There are a number of objections to be made to Blanc’s claims. First, his characterization of “Leninist insurrectionism” is a Cold War stereotype that views communists as elitist and indifferent to democracy. Based on the historical record, this is not true. During the Russian Revolution, the Bolsheviks built up mass support among workers, peasants, and soldiers. It was also the Bolsheviks — and not their “democratic” opponents — who carried out the will of the people in the most popular revolution in history. 

Secondly, Blanc is correct that Leninists believe the bourgeoisie can only be overthrown by force. However, this strategy is not elitist or undemocratic as he claims. As Lenin noted, communists must utilize every possibility at their disposal to awaken the working class in its struggle against the bourgeoisie. This means communists have very often been at the forefront of struggles for increased democratic rights, opposition to imperialist wars, and unionization. By contrast, democratic socialists have been more frequently found on the other side of the barricades.

Third, Blanc’s claim that working-class support for revolution can only be marginal is also open to question. To be clear, it is true in normal times that only a minority of the population is open to radical politics. Yet there have been revolutionary situations such as Germany 1918–19, Spain 1936–37, and France 1968 where the current social order was called into question. None of those instances blossomed into a successful revolution for a variety of reasons. However, it would be wrong to say that a revolutionary alternative remained marginal in those cases.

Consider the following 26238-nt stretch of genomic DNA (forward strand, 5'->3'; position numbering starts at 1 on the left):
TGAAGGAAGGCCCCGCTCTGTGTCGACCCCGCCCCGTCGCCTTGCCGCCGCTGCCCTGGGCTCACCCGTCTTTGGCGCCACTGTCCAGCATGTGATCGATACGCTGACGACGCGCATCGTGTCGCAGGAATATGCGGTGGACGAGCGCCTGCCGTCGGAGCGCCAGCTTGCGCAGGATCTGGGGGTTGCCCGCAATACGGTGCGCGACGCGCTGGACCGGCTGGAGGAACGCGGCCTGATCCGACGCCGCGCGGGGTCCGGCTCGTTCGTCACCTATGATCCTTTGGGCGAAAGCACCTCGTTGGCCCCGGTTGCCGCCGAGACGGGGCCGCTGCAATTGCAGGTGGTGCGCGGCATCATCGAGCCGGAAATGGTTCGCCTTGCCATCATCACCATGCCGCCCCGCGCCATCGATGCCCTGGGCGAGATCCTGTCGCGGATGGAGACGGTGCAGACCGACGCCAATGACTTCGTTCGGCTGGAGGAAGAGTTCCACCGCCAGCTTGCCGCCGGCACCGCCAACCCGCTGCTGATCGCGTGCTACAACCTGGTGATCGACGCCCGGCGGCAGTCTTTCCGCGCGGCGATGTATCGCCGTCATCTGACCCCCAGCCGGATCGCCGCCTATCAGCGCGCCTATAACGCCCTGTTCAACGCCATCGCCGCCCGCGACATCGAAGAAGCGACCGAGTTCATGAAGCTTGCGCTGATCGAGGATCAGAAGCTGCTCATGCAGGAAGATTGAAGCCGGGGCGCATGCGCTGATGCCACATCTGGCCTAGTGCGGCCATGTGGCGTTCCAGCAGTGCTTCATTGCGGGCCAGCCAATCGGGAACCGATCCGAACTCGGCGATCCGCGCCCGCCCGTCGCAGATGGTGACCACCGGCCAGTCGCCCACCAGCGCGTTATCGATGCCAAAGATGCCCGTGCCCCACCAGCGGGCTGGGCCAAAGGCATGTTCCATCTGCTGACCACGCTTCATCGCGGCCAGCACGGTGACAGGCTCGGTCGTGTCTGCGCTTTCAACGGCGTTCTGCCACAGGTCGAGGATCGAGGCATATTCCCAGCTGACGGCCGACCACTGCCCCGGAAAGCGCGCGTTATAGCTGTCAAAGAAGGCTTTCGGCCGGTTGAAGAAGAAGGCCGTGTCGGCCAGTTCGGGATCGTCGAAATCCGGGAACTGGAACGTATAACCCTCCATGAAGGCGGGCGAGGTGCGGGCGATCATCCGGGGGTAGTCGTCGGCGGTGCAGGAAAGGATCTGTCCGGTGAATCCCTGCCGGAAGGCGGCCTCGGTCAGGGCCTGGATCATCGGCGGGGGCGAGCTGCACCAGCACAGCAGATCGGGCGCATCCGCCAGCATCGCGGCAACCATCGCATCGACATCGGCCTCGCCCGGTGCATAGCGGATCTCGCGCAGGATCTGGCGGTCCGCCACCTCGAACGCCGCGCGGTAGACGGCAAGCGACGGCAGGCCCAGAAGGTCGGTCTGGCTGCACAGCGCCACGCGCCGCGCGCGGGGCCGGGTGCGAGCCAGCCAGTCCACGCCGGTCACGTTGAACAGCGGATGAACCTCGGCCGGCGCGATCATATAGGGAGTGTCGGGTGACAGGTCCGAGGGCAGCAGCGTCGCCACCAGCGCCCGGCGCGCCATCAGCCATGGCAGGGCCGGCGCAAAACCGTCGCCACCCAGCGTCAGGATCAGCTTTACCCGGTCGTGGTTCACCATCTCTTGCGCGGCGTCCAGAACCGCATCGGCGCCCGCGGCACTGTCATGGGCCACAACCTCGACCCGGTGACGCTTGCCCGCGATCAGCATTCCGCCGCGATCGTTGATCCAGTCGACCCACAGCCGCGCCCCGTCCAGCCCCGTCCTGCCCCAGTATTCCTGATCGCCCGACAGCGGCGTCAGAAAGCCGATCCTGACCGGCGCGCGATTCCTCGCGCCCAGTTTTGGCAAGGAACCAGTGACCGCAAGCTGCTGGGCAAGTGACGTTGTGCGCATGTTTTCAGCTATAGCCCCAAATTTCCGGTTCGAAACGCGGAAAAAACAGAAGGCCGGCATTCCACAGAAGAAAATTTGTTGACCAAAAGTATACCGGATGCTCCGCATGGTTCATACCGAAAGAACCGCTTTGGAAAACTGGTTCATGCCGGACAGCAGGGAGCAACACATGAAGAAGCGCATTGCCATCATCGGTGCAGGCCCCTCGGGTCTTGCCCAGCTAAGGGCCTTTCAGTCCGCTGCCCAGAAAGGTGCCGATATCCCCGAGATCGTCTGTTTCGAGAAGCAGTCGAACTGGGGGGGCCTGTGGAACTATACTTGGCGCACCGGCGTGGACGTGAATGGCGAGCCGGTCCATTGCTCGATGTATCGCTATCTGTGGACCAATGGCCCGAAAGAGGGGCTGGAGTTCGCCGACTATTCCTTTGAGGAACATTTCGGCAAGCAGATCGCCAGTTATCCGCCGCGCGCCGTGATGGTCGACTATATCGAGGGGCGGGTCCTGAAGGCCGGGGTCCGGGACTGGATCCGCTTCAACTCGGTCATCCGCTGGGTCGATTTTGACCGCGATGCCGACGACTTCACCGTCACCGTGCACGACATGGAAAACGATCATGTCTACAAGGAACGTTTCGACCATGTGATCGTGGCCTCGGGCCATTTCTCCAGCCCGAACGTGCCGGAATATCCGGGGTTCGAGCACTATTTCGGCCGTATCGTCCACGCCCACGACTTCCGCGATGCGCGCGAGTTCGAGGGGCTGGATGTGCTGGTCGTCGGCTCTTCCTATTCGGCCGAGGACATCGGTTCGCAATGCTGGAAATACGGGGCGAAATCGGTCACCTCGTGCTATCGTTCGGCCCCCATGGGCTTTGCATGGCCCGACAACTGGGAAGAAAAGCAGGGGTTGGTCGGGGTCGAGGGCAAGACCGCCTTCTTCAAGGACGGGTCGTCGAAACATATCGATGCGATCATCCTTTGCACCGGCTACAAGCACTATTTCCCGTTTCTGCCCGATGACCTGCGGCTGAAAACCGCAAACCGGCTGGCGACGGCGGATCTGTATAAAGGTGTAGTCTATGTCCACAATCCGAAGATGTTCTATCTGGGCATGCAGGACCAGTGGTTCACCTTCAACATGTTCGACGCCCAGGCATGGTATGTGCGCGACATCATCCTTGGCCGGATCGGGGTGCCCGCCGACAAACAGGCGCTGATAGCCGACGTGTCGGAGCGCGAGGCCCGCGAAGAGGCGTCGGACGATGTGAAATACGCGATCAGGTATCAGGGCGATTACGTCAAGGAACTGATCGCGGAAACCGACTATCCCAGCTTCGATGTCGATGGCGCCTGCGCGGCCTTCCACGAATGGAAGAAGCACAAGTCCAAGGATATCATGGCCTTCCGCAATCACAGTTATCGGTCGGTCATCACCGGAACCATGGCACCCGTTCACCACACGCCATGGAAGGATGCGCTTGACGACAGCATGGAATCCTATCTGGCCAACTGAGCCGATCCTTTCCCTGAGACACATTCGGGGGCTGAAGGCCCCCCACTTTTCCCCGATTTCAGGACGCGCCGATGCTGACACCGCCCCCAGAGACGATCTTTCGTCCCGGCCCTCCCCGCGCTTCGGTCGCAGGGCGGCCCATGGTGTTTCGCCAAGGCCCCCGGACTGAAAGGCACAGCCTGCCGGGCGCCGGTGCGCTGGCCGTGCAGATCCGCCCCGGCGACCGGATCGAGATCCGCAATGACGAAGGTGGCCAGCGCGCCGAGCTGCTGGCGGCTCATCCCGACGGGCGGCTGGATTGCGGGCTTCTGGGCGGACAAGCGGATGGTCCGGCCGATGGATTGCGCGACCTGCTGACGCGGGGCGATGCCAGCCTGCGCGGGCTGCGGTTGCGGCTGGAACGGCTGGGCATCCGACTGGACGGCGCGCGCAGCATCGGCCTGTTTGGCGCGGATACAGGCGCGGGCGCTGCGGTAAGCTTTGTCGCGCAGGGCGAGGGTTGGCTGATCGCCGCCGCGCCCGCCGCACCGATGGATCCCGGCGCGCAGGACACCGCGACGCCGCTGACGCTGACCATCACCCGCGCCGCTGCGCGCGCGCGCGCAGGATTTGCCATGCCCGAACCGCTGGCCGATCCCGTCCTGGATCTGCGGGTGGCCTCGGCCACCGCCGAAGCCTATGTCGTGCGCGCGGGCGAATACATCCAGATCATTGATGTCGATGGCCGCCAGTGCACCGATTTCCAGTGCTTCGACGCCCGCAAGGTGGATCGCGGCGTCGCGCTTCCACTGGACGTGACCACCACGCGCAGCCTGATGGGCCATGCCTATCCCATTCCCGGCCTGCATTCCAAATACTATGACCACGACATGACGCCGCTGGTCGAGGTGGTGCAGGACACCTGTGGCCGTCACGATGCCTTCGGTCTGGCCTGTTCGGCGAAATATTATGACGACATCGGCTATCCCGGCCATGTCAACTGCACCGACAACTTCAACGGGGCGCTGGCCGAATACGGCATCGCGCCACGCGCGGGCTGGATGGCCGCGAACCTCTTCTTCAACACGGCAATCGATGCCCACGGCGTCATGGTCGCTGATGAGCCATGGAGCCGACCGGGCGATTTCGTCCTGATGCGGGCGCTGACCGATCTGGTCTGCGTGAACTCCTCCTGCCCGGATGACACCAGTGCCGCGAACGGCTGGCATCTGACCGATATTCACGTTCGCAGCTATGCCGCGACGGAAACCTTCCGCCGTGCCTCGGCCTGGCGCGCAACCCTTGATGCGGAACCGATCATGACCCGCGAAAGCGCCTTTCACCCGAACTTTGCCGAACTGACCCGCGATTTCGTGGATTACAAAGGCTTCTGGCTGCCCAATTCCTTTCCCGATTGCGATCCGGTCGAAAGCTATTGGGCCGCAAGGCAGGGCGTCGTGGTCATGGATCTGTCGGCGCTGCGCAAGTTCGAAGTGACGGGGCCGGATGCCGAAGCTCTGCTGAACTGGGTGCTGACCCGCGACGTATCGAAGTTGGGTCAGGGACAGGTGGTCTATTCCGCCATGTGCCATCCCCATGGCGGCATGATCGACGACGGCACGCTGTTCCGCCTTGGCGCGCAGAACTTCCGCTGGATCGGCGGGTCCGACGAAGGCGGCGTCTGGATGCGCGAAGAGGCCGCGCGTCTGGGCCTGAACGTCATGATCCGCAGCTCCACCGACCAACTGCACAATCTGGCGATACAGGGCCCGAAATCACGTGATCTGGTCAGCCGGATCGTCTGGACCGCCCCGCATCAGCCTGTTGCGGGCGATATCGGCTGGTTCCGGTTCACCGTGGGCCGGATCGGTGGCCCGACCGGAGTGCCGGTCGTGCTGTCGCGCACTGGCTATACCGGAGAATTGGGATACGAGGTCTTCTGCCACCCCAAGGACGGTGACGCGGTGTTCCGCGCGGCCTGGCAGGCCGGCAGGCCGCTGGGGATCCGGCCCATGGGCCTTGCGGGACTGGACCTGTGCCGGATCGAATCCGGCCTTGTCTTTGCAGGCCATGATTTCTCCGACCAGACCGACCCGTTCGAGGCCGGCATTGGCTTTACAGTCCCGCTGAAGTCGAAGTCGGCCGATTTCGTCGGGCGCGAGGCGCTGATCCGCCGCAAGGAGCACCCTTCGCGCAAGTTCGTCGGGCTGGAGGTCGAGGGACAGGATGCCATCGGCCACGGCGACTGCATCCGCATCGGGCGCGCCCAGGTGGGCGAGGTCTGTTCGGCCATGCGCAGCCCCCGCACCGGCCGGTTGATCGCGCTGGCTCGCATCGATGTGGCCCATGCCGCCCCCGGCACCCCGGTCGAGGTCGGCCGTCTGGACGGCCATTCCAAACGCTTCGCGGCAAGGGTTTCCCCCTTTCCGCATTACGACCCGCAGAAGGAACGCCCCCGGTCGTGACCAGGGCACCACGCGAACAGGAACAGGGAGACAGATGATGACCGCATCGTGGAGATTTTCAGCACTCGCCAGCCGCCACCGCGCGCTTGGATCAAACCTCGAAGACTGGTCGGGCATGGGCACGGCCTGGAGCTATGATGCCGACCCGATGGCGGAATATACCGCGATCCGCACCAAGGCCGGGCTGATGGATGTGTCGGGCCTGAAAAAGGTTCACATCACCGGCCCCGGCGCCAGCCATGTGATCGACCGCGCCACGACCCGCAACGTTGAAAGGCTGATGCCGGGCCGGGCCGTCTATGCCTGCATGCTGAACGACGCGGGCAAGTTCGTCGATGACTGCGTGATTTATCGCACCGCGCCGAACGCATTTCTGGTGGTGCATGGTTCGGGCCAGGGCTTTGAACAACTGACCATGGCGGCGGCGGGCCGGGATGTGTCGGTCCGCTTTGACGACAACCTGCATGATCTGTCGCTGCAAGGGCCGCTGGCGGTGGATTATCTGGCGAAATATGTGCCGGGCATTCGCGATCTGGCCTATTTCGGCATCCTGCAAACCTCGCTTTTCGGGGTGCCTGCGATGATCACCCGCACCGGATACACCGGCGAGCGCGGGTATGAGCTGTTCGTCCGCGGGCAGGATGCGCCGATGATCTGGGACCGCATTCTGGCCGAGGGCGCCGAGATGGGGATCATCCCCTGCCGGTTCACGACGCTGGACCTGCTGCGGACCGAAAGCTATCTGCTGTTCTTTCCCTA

Fourth, Blanc makes a fetish of elections and bourgeois democracy. He seems to overestimate the “democratic” nature of bourgeois democracy, believing that it can facilitate the transition to socialism. The assumption that the existence of a capitalist “democracy” makes insurrection outmoded greatly overstates its democratic credentials and tolerance of socialist organizations. 

There is nothing original to Blanc’s dirty break beyond its dubious historical examples and branding. What is interesting about the dirty break is the role played by Kautsky in its development. His embrace of Kautsky and electoralism meant the disappearance of extra-parliamentary and mass struggles. 

This is borne out not only in Chile but by his own example of Finland in 1917–18. In Finland, the Social Democrats (SDP) were an avowed Kautskyian party who won a parliamentary majority in 1917. Like their German counterparts, the Finns pursued a strategy of passively waiting for a revolution. Rather than prepare the workers for the seizure of power, the Finnish leadership acted as a roadblock. When the social democrats did come to power, they were not ready to fight the counterrevolution. As a result, the Finnish Reds suffered a bitter defeat after a few months. In the aftermath, many SDP leaders reflected on their experience and became communists. One wonders: if the Finnish bloodbath of 1918 is Blanc’s example of “success,” then what would a failure look like?

To achieve his vision of a democratic-socialist majority, Blanc believes it is necessary for the working class to have its own political party. To achieve this, he has developed a strategy known as the “dirty break.” Simply put: Blanc says that democratic socialists must operate on the Democratic Party “ballot line” for the time being before splitting off to form their own party. Instead of working-class self-activity, Blanc argues that “insurgent” Democrats such as Sanders and Alexandria Ocasio-Cortez have the power to stimulate mass movements. All the rhetoric aside, its practical results have represented nothing more than backing the Democratic Party. Instead of a “dirty break” we just have a “dirty stay.”